Our challenge as educators is to construct meaningful learning experiences for the students we work with. While there is plenty of attention paid to ways in which we can create engaging learning activities, one of the most overlooked aspects of learning is how we include reflection and debriefing on what has been learned.
The intellectual liberty to interrogate a learning experience is unlike all other forms of classroom activity or assessment. Whether it’s a lab experiment, field work, a simulation or game, or even an in-class reading, lecture, or documentary, debriefing assessment allows learners and instructors alike to take stock of what has been understood from the experience, as well as what is to be learned in future lessons.
Debriefing sessions are not afterthought; they are the essential portion of the learning process itself.
Nicholson (2012) makes the case that debriefing activities help students think about not only what was learned, but how their learning can be connected to their prior learning and experiences in their own lives. The key idea here is that structuring a debriefing discussion with learners allows them to sound out their experiences in deep conversation in a supportive social setting. More importantly, debriefing activities are a perfect setting for instructors to seriously assess student learning and achievement without relying on outdated, inaccurate assessments such as quizzes or tests.
So what does debriefing look like?
First and foremost, a purposeful approach to debriefing begins by thoughtfully framing the discussion for learners. Visible Thinking Routines give students the opportunity to organize their thinking after a learning experience. These routines not only ask students to summarize and justify what they have learned, but also to explore new topics and raise additional questions from what occurred during their classroom experience.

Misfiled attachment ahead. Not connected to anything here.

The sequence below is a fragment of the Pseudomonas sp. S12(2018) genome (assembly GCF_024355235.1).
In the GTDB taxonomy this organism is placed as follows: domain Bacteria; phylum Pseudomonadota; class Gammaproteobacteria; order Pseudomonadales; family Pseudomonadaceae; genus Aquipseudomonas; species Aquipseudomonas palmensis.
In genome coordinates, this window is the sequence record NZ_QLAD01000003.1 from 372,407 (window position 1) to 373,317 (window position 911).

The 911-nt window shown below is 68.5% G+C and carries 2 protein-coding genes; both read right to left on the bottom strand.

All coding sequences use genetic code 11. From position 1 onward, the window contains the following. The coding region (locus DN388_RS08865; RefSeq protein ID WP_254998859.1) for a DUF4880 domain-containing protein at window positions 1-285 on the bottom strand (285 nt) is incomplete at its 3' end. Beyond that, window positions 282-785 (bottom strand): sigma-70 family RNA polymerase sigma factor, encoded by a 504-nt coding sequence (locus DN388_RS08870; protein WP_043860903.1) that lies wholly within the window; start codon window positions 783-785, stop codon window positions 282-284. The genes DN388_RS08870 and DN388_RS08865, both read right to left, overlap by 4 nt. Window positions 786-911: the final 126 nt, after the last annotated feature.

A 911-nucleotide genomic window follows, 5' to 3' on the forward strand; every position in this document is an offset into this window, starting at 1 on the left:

Formal, structured debriefing formats such as Thiagarajan’s (2004) Six Phases of Debriefing offer both learners and facilitators to enjoy a meaningful conversation in a supportive social environment. Finally, games are not only engaging ways for students to review and synthesize information, but well-constructed games also incorporate a debriefing component that is essential to meaningful learning. I use all three of these practices in my Global Politics classes, whether its for an in-class reading or for a simulation.
Second, we can use easy to use technological tools to augment, modify, and redefine the way we assess learning. As Starr Sackstein (2014) points out, Google Drive is an essential technological component that all schools should incorporate into their suite of resources for students and teachers alike. This can be as simple and as elegant as using class time for students to write a response to a debriefing prompt in Google Drive, one that will eventually receive feedback using SE2R. Additionally, I use Google Forms to create robust survey instruments for students to reflect on their learning after a simulation. Both tools allow students differentiated, structured ways to articulate their reflection on their learning that goes well beyond an abbreviated classroom discussion.
One final, and additionally overlooked, component of reflection and debriefing is the issue of time. Debriefing sessions are not afterthought; they are the essential portion of the learning process itself.
Activities that take as little as 15 minutes to facilitate can and should generate 30 minutes of discussion and reflection. Class time and class work should be explicitly included in lesson design to allow for students to process their experiences. This may mean long periods of silence so that students can adequately formulate their ideas; and thats the point. Using debriefing as an assessment tool should be constructed in a way that encourages learners to express what they’ve learned in several different ways, as well as an opportunity for classroom facilitators to assess student understanding through detailed and critical conversation.
Barnes, M. (2014, April 1). SE2R feedback forever changes how teachers, students evaluate learning. Retrieved from http://www.brilliant-insane.com/2014/04/se2r-feedback-forever-changes-how-teachers-students-evaluate-learning.html
Nicholson, S. (2012). Completing the experience: Debriefing in experiential educational games. Proceedings of The 3rd International Conference on Society and Information Technologies, 117-121. Retrieved from http://scottnicholson.com/pubs/completingexperience.pdf
Project Zero. (2014). Visible thinking. Retrieved from http://www.visiblethinkingpz.org/
Sackstein, S. (2014, October 17). Why schools need Google drive. Retrieved from http://blogs.edweek.org/teachers/work_in_progress/2014/10/why_schools_need_google_drive.html
Thiagarajan, S. (2004). Six phases of debriefing. Retrieved from http://thiagi.com/pfp/IE4H/february2004.html#Debriefing